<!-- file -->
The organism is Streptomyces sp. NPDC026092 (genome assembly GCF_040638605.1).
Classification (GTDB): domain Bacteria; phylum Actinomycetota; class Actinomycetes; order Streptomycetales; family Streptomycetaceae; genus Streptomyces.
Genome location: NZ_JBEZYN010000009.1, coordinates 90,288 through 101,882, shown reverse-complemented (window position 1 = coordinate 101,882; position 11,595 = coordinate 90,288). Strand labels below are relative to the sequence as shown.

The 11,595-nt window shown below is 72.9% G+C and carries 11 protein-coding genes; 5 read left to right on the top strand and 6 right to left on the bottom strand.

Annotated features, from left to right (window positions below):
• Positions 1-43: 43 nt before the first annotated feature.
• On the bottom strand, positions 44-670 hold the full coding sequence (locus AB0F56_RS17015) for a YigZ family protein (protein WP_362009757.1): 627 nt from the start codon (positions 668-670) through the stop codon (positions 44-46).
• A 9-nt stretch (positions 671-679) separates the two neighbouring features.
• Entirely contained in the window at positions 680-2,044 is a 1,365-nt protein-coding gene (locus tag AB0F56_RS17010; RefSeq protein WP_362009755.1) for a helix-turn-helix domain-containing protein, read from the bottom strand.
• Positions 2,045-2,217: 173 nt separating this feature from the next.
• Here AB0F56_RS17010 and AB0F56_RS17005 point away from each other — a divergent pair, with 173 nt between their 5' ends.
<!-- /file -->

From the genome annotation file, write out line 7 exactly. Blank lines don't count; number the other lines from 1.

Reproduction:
• On the bottom strand, positions 44-670 hold the full coding sequence (locus AB0F56_RS17015) for a YigZ family protein (protein WP_362009757.1): 627 nt from the start codon (positions 668-670) through the stop codon (positions 44-46).